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DEV3L on Extreme Programming Explained

Justin Beall
Software engineer (Python/Node/Java), craftsperson, XP advocate, agile technical coach, product discovery/delivery/management/owner curious, data miner, believer in growth mindset, multiplier, servant
・3 min read

Although Extreme Programming has been around for over twenty years now, the methodologies and concepts explained would be considered radical to many organizations. In Extreme Programming Explained - Embrace Change, Kent Beck explains how a set of aligned values, combined with a human-centric approach to software development, and focus on shortening feedback cycles, dramatically changes the programming landscape.

XP is about social change

Turn the dials to 10 - Extreme

Values:

  • communication
  • simplicity
  • feedback
  • courage
  • respect

Find starting place, get started, and improve from there

No one stumbles into excellence

Principles:

  • humanity
  • economics
  • mutual benefit
  • self-similarity
  • improvement
  • diversity
  • reflection
  • flow
  • opportunity
  • redundancy
  • failure
  • quality
  • baby steps
  • accepted responsibility

Software Development is a game of insight that comes to prepared, rested, and relaxed minds

Practices:

  • sit together
  • energized work
  • pair programming
  • stories
  • weekly cycle
  • quarterly cycle
  • slack
  • ten-minute build
  • continuous-integration
  • test-first programming
  • incremental design

Write all production programs with two people sitting at one machine. Beck's experience: "Pairs are more than twice as effective" - more value

Longer wait to integrate - more costs and more unpredictable

If it's hard to write a test,
it's a signal that you have a design problem,
not a testing problem

Incremental design suggests the most effective time to design is in light of experience

Change begins with awareness

Corollary Practices:

  • real customer involvement
  • incremental deployment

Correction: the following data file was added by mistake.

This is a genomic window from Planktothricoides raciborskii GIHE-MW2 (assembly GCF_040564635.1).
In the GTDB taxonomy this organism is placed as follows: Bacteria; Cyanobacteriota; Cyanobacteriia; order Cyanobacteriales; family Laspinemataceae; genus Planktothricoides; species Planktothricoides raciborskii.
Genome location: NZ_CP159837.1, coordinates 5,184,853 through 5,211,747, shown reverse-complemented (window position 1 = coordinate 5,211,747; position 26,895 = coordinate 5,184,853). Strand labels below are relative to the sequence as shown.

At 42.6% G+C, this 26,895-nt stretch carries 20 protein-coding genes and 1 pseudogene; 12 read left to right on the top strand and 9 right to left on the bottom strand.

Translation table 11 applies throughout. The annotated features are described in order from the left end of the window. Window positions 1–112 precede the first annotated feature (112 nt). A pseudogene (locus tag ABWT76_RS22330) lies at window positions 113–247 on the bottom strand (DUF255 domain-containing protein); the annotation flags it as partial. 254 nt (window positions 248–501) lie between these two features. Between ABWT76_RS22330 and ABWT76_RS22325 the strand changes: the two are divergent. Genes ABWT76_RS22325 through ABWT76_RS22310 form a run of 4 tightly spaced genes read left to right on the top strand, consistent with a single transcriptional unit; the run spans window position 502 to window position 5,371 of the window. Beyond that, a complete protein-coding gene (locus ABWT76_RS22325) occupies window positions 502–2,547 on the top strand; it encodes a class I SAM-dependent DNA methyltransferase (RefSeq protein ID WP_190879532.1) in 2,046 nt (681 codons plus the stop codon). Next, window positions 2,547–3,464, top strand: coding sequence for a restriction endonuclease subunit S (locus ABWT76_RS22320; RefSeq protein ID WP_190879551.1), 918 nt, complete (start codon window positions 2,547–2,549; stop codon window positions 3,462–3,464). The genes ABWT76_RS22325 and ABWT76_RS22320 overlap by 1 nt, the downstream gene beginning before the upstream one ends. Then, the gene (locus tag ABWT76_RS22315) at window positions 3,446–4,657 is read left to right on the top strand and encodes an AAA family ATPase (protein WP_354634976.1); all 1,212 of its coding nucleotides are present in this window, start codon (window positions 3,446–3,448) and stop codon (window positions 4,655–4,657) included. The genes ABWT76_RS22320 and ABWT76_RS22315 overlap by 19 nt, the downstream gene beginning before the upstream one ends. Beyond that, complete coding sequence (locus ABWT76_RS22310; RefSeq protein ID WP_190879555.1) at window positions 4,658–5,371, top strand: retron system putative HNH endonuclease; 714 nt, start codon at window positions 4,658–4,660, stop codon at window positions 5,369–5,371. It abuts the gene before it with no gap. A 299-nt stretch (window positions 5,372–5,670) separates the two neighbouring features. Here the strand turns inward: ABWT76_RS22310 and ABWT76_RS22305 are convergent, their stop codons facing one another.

• team continuity
  • shrinking teams
  • root-cause analysis
  • shared code
  • code and tests
  • single code base
  • daily deployment
  • negotiated scope contract
  • pay-per-use

XP Health Metrics:

  • defect count
  • flow (idea to revenue)

Incentivize team performance over individual performance,
social over cowboys

Theory of Constraints:

Maximize production capacity of the system, need to maximize throughput at bottleneck - avoid the local maximum trap

  • value stream map
  • implement pull system, not push

If bottleneck exists outside of development,
then answer must come from outside

Planning:

Planning XP is an activity, not a phase

Continuous planning to determine how much can get done each iteration

Iron Triangle, only scope negotiable

More time at the desk does not equal increased productivity for creative work

Plan based upon "yesterday's weather",
past iteration done to plan next capacity

Quality

Reduce the occurrence of defects to a level where trust can reasonably grow on the team

Sooner find a defect, cheaper to fix

Continuous design

Test first decouples interface from implementation

When confronted with a ball of mud,
begin lighting lamps where you walk - campsite rule

If you eliminate enough waste, soon you go faster than the people who are just trying to go fast

Community

First change myself,
then offer fruits of that change to others

Expecting others to do what you're not willing to try yourself is disrespectful and ineffective


"If you're looking for a world in which you can be comfortable, living in balance and do good business; XP is a way of thinking about and acting on your ideals."


Reference Journal Events: Start, Finish

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